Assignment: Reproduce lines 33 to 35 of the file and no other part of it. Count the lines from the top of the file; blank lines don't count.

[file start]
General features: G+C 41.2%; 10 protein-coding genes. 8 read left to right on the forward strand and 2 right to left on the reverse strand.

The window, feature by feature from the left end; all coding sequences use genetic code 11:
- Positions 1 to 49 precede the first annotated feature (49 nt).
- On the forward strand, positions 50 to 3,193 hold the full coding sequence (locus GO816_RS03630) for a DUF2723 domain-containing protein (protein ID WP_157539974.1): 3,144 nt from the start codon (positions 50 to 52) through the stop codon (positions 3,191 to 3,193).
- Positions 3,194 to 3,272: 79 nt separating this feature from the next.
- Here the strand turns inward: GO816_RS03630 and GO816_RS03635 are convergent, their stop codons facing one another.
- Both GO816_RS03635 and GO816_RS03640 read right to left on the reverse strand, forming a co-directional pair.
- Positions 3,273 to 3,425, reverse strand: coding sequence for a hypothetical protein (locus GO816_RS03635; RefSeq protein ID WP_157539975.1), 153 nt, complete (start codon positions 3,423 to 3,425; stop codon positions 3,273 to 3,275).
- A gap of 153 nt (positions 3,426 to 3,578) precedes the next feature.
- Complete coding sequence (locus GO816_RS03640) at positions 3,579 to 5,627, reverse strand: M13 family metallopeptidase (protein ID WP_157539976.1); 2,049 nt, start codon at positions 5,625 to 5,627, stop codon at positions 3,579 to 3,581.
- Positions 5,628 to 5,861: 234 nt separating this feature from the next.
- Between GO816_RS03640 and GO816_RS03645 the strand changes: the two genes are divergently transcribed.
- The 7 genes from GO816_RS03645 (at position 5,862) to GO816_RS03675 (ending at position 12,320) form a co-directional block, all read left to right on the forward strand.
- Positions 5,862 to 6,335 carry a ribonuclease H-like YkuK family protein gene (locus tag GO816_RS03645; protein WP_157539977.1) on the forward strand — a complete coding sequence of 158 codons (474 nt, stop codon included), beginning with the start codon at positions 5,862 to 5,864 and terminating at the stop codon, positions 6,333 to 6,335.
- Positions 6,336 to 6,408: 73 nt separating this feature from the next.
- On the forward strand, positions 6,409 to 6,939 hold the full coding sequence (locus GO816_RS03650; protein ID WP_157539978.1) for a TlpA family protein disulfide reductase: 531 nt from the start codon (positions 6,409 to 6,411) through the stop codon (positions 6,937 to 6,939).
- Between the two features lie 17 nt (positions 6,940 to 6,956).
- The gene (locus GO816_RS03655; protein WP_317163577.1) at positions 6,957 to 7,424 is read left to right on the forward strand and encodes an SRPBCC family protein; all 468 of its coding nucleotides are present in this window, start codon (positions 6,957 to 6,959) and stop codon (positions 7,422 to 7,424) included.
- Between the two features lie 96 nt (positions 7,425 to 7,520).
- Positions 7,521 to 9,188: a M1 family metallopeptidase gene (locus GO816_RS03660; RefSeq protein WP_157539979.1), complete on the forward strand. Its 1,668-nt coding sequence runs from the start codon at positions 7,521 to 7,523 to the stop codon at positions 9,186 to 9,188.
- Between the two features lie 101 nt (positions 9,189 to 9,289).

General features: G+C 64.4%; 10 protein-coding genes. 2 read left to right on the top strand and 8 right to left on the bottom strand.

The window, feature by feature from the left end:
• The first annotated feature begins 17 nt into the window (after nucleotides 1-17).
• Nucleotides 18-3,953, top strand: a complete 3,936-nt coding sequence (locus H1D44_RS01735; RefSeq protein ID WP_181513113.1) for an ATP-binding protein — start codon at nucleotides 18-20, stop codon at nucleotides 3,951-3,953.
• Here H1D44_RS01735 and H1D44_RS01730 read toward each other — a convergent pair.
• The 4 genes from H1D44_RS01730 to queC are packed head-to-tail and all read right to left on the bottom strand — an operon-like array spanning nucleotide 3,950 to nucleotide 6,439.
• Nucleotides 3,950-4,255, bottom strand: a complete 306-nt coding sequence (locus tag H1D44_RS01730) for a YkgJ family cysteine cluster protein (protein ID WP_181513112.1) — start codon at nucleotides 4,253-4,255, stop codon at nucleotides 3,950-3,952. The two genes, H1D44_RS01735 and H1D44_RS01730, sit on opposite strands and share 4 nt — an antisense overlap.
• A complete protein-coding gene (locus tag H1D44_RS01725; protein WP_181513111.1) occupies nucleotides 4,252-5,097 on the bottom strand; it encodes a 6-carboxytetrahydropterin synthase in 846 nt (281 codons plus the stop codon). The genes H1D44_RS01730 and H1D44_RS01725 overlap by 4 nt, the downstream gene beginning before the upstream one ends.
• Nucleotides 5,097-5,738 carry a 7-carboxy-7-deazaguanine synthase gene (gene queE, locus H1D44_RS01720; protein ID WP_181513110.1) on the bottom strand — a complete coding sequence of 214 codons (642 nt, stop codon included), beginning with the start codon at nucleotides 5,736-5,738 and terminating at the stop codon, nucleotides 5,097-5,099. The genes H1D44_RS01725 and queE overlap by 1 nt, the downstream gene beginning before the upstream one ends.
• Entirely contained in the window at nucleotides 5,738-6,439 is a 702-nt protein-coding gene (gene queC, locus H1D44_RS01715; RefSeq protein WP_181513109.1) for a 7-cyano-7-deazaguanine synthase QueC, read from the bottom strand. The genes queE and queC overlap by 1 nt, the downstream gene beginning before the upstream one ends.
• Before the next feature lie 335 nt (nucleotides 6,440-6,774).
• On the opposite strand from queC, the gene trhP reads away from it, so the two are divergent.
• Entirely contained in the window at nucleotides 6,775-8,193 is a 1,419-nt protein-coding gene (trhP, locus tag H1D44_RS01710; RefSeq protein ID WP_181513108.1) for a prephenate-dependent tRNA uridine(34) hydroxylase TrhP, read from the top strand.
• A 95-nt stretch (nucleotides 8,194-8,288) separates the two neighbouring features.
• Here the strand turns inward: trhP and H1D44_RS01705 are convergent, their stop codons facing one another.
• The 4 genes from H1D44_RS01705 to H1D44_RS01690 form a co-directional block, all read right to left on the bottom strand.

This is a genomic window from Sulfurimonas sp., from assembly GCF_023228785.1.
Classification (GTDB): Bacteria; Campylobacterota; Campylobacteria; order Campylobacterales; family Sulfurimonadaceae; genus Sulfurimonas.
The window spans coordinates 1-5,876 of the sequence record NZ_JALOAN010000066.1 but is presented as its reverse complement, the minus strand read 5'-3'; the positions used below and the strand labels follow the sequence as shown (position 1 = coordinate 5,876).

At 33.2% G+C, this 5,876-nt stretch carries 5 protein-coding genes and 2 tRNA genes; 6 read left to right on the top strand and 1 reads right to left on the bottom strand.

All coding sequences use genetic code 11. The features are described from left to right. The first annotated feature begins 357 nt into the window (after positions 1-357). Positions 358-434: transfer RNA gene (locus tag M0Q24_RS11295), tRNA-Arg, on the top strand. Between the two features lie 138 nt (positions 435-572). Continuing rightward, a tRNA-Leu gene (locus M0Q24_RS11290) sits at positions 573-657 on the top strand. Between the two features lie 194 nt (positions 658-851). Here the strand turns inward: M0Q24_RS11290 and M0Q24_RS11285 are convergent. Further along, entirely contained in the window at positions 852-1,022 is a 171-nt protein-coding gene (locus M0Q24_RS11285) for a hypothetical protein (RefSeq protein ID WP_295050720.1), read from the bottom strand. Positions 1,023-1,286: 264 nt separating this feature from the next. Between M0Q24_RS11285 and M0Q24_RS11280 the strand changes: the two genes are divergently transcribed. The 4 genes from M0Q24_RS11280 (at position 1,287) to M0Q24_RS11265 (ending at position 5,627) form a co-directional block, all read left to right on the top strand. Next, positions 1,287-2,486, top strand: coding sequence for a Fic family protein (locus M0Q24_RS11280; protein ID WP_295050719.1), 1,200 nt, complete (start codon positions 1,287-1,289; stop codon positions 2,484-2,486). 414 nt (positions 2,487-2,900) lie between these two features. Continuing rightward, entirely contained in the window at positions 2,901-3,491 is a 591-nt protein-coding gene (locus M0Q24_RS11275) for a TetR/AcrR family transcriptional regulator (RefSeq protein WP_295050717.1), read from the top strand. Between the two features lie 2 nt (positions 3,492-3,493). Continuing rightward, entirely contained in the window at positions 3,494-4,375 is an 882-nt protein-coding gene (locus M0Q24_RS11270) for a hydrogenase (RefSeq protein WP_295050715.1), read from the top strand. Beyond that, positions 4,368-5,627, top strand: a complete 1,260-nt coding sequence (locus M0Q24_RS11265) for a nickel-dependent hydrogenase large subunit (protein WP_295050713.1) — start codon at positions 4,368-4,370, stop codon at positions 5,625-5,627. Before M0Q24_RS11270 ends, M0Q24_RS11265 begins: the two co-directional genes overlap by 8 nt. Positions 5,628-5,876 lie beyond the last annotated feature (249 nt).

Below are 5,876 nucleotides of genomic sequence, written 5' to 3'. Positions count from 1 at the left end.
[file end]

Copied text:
• On the opposite strand from queC, the gene trhP reads away from it, so the two are divergent.
• Entirely contained in the window at nucleotides 6,775-8,193 is a 1,419-nt protein-coding gene (trhP, locus tag H1D44_RS01710; RefSeq protein ID WP_181513108.1) for a prephenate-dependent tRNA uridine(34) hydroxylase TrhP, read from the top strand.
• A 95-nt stretch (nucleotides 8,194-8,288) separates the two neighbouring features.